One of the lessons Rommel was to take from Alamein to his later role as commander of the German defences in Normandy was the significance of air power. During the battle, the Allies had flown 11,586 sorties and had lost 97 aircraft. The Axis air forces had managed to put up 3,000 sorties an lost about 84 aircraft. The Desert Air Force hounded the retreat until it ran out of targets, but the Luftwaffe was unable to have any impact on the pursuers (Bungay 196-98).

Monty’s Niece

Signature of Montgomery's great niece

I bought a copy of Bungay’s Alamein at a second hand bookshop in Hay on Wye. I knew that I wanted to read it and was pleased to see an un-battered hard covered copy sitting on a shelf in one of the town’s loveliest shops. After waiting for some pretentious English Literature students to finish making their selection, the clerk served me. As she popped the book in a bag, she said bashfully “Monty was my great uncle.” I thanked her for the book and headed off. An hour later, I went back to the shop and was glad to find that she was still there. I slid the book back across the counter and said “Sorry, I know it’s a bit silly, but would you mind signing the book? It’ so fascinating that you are related to Montgomery.” She was a good sport and wrote an inscription for me (with her colleague laughing at her. I imagine she’s worked in a bookshop for a long time, but probably never done a book signing herself). What a nice way to acquire a little bit of living history. A good reminder why, despite its usefulness, there will always be some things you just can’t get from Amazon.

Stephen Bungay’s Alamein

Alamein coverHaving decided that it was crucial to start building an understanding of the situation in North Africa before 1943, I was glad to discover that Stephen Bungay had written a significant work on the subject. As with The Most Dangerous Enemy he interrogates the reasons why a battle can be won or lost far from the actual front. He considers logistics, supply, training, chain of command, politics and chance as factors in determining an outcome. I think this review sums up the text rather well:

“Following his acclaimed history of the Battle of Britain, Bungay now turns his attention to the other great British triumph of the Second World War – El Alamein. In the North African desert in autumn 1942, the British Eighth Army under General Montgomery defeated Rommel’s Afrika Korps in an epic battle.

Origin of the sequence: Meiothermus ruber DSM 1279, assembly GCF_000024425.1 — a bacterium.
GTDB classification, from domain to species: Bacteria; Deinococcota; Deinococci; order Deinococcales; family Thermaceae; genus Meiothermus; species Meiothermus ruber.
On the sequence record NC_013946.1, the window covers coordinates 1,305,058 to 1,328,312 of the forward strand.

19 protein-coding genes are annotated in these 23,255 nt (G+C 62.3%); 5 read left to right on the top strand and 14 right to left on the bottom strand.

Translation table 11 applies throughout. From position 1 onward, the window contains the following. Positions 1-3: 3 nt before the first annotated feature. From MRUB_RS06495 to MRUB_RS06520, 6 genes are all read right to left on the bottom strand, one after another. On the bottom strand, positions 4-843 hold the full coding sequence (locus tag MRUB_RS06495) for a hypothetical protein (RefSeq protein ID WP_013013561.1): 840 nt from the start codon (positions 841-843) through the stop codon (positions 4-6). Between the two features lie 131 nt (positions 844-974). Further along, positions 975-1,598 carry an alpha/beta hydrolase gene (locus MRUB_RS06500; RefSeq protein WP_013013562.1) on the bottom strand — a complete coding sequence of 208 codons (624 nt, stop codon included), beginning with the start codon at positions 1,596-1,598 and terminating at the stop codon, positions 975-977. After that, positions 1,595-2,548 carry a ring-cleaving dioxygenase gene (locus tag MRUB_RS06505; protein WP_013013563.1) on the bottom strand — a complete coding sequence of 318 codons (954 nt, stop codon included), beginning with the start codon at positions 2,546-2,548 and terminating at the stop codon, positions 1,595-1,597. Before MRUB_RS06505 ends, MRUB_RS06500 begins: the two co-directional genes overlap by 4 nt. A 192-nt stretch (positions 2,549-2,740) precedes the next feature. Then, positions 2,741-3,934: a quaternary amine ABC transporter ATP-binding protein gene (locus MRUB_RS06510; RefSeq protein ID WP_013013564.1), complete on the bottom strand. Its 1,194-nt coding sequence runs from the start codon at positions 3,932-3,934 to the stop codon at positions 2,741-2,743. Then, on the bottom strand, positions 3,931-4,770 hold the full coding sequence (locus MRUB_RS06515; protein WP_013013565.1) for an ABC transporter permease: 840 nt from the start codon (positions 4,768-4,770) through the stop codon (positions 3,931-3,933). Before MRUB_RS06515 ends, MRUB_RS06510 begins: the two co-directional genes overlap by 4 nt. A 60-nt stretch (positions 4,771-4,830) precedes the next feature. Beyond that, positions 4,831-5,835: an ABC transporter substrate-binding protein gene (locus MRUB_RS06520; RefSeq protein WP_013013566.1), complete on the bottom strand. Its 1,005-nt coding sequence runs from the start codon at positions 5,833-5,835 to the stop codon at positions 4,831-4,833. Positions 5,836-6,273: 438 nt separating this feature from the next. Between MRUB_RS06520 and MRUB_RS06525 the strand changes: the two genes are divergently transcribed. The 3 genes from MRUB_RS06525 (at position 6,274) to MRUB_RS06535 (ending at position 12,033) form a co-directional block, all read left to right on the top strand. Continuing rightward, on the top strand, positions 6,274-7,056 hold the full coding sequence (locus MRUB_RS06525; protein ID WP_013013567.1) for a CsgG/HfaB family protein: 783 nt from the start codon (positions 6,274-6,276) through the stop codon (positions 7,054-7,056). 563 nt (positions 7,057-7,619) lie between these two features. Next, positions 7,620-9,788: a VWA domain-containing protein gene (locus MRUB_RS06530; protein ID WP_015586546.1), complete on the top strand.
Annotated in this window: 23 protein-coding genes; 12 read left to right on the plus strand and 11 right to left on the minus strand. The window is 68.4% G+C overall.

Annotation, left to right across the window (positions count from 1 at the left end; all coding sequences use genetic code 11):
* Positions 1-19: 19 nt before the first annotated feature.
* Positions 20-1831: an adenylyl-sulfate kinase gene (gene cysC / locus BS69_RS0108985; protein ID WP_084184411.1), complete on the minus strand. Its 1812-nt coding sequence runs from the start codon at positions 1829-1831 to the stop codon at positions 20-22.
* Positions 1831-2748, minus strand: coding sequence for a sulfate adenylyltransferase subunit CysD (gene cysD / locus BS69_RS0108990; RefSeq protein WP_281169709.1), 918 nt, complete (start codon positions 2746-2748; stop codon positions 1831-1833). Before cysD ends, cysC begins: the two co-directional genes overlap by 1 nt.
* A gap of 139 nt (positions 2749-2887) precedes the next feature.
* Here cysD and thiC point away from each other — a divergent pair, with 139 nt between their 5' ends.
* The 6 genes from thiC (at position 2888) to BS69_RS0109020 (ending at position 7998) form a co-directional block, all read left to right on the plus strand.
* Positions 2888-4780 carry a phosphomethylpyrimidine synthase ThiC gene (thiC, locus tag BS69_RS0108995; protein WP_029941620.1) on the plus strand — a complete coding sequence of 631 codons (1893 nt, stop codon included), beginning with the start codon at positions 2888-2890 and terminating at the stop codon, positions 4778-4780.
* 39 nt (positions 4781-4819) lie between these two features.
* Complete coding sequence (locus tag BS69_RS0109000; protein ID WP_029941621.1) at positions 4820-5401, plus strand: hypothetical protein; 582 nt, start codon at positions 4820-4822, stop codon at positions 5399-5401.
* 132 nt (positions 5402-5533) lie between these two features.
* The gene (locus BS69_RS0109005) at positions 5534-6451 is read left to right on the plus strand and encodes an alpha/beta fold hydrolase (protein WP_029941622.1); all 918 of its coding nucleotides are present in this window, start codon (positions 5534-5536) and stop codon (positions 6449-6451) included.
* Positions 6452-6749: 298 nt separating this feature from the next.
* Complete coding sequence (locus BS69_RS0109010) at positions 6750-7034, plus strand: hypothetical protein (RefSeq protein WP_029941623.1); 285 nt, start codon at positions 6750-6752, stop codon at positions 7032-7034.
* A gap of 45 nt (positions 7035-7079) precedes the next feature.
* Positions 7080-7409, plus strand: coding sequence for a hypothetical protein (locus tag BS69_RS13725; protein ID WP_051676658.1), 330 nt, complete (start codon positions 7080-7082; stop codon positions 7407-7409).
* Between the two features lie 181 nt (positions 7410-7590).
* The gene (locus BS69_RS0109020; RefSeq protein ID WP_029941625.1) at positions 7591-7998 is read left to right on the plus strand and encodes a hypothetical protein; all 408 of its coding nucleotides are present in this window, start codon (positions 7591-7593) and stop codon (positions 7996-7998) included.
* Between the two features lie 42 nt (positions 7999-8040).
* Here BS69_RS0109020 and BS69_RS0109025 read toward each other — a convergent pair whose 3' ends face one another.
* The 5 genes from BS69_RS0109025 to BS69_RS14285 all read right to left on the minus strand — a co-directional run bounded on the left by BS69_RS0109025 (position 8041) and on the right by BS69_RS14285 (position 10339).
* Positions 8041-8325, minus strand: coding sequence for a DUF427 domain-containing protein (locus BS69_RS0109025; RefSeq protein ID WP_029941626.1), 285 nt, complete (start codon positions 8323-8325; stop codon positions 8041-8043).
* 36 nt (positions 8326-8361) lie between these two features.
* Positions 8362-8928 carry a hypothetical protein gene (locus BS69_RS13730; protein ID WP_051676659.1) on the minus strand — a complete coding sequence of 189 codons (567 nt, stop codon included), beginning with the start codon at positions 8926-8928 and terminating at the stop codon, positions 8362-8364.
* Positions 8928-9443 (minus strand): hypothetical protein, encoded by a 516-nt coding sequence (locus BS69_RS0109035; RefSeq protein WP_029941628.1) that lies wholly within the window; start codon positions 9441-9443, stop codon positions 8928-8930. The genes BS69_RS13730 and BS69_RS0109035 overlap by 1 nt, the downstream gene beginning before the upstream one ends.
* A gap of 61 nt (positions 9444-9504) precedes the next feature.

For anyone who has any military experience or memories of the Second World War this is an unputdownable account. Indeed, it should be required reading for everyone, especially for the fourth chapter, entitled ‘The Soldiers’ War’, which provides a graphic and realistic account of the conditions experienced by front-line troops. This book is not just an account of a battle, but provides a broad sweep of the events which led up to it, and a less sweeping account of its aftermath. It also puts the whole desert war in perspective in relation to the war as a whole.

Bungay shows how compared with the Wehrmacht the British (and Commonwealth) armies were ill-prepared and undertrained. Montgomery was a prickly egotist, and few will disagree with Bungay’s critical summation, but none who encountered him will ever forget his dynamic and inspiring leadership. His ruthless weeding out of the incompetent went far below senior commanders and transformed the Eighth Army. While Rommel was expert at exploiting opportunity, Montgomery’s genius lay not only in his preparation for battle, but in sticking to his intentions.

Of course, and quite rightly, much is made here of supplies and air superiority, but in the end battles are won by the bloody clash of infantry. If there is a criticism to be made of this gripping analysis, it is in a neglect of those whose bayonets and raw courage actually did the job. The British soldier, at the worst of times, never lost confidence in his own ability, only in those who led him. Montgomery restored his belief.

This is a brilliant account of Alamein and all the issues surrounding it – political, military and technological. Highly recommended.”

-UK Kirkus review